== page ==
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Issue No. 12 - December (1995 vol. 21)
ISSN: 0098-5589
pp: 959-968
A program partition scheme for stratified programs introduced by Apt, Blair, and Walker is used to study efficient computation of logic programs. We consider three types of program partitions and their corresponding graph representations: 1) the natural partition, 2) stratified partitions, and 3) the reduced partition. The natural (program) partition consists of definitions of relations, each definition being a subprogram. Subprograms of a program partition may consist of several relations. A partition graph is introduced for a program partion, each node of which corresponds to a subprogram. The partition graph for a stratified partition is a directed acyclic graph (DAG). A stratified partition decomposes a program into modules. The stratified partition with the maximum number of modules is the reduced partition. The cost to achieve a reduced partition is linear in the program size, using well known graph algorithms. We introduce the modular interpretations, which are equivalent in semantics to the standard interpretation. The modular interpretations offer encapsulation and may reduce the computation cost for some modules significantly. The modular approach can play an important role in query optimization, efficient termination, programming design, and software engineering. We classify query types and answer types then discuss query optimization for some query types. Many efficient query processing strategies are applicable to restricted subclasses of programs. The program partition method allows us to select the most efficient strategy for each module. For example, if a module is a uniformly bounded recursion, then the module can be terminated efficiently. If a module defines the transitive closure, then efficient program transformations may be applied to this module.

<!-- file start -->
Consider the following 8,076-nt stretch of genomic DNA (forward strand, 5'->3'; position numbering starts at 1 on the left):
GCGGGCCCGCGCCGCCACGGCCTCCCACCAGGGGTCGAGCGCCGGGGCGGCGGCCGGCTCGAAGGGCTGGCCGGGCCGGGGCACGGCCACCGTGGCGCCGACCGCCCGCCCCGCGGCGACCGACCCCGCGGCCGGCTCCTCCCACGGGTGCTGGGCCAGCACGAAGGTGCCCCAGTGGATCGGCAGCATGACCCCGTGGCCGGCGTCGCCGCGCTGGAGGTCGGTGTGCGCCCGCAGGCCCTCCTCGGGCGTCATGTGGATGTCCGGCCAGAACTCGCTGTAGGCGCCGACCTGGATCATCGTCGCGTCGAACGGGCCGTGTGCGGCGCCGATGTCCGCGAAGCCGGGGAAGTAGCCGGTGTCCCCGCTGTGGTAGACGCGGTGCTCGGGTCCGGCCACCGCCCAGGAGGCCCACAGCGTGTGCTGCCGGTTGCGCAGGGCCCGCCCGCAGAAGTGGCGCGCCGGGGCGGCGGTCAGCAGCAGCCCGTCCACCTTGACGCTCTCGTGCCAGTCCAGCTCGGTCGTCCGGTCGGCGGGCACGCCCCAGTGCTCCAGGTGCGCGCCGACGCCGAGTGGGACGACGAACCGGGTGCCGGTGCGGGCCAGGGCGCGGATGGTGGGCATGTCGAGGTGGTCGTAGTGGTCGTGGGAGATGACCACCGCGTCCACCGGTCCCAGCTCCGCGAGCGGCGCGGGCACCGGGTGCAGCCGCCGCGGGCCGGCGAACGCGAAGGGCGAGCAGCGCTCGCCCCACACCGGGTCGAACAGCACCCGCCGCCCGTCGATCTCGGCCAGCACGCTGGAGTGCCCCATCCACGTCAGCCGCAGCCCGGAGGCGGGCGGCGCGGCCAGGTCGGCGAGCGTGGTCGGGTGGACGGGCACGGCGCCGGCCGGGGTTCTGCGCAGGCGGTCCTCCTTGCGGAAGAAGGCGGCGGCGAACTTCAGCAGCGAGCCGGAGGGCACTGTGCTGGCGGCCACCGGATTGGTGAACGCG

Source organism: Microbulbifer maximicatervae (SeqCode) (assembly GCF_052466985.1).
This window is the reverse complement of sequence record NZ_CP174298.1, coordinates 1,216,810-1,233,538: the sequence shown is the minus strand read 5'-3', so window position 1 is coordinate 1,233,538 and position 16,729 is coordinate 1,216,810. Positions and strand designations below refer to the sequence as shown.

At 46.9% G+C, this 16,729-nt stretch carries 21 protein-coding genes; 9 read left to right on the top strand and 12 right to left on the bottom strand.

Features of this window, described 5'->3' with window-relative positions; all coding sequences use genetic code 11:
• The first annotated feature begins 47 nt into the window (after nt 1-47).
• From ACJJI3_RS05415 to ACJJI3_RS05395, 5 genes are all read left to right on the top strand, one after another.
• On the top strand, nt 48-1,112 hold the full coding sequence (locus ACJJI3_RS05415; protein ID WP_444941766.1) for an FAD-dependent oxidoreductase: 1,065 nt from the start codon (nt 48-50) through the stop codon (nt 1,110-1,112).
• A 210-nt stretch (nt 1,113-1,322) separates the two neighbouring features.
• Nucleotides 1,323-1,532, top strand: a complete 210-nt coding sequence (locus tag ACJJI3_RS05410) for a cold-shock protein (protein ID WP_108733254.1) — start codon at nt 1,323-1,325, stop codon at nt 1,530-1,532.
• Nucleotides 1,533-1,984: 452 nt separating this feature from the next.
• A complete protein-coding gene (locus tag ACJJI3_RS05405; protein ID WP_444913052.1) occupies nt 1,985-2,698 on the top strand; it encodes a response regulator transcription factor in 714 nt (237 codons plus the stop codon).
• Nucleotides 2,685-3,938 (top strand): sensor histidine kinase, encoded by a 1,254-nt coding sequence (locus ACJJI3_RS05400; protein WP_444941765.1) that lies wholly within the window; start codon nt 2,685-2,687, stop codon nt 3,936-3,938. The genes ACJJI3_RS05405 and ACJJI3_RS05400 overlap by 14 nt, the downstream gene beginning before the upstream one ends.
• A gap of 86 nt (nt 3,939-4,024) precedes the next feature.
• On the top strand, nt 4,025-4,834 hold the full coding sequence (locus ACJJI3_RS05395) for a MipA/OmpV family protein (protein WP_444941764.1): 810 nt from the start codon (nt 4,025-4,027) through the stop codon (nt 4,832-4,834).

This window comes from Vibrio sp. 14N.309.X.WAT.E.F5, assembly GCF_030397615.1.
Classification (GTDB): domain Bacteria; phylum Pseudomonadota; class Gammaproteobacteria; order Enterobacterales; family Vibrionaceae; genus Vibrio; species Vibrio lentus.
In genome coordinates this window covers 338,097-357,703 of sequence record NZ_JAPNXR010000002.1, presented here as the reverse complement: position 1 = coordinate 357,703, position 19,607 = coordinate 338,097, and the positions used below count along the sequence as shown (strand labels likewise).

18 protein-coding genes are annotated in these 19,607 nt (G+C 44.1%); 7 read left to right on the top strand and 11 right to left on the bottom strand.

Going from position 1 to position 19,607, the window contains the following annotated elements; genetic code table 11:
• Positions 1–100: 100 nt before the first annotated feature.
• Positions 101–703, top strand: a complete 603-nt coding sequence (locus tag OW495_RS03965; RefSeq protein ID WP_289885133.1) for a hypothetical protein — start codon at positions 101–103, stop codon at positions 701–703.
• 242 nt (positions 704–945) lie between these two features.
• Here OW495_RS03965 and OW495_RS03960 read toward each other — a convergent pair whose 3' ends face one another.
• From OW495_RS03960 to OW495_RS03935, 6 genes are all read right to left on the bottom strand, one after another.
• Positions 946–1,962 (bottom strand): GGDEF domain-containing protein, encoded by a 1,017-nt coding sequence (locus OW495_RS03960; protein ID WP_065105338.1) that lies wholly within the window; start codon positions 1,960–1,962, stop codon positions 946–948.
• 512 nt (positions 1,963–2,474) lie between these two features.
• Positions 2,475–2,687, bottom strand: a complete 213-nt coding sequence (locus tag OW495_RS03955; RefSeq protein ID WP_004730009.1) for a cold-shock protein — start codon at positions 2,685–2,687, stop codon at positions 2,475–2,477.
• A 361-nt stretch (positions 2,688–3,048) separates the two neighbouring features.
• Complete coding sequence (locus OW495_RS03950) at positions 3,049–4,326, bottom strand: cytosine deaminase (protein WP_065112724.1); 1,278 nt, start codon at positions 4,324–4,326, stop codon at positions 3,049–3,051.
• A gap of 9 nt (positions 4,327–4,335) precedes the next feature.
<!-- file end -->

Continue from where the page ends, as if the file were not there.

Declarative programming, program partitions, semantic analysis, logic programming, query optimization, deductive databases, program verifications.

J. L. Han, "Program Partition and Logic Program Analysis," in IEEE Transactions on Software Engineering, vol. 21, no. , pp. 959-968, 1995.
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